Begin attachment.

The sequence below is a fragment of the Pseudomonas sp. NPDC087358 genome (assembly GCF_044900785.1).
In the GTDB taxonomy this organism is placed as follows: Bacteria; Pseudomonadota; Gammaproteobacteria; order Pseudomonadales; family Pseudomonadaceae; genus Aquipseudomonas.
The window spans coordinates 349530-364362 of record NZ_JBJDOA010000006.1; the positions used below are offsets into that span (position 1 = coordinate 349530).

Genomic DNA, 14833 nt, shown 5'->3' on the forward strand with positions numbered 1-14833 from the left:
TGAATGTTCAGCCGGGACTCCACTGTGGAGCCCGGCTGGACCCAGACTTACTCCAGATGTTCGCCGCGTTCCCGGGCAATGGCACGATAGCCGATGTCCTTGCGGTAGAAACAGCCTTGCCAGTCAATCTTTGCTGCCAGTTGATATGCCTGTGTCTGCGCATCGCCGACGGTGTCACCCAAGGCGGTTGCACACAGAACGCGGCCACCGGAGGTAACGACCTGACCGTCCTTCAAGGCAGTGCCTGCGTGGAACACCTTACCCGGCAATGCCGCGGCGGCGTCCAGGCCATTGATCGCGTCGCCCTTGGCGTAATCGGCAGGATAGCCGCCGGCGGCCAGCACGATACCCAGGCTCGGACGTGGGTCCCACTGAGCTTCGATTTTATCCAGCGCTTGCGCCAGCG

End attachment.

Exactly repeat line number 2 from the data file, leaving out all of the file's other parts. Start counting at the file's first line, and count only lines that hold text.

In the GTDB taxonomy this organism is placed as follows: Bacteria; Pseudomonadota; Gammaproteobacteria; order Pseudomonadales; family Pseudomonadaceae; genus Aquipseudomonas.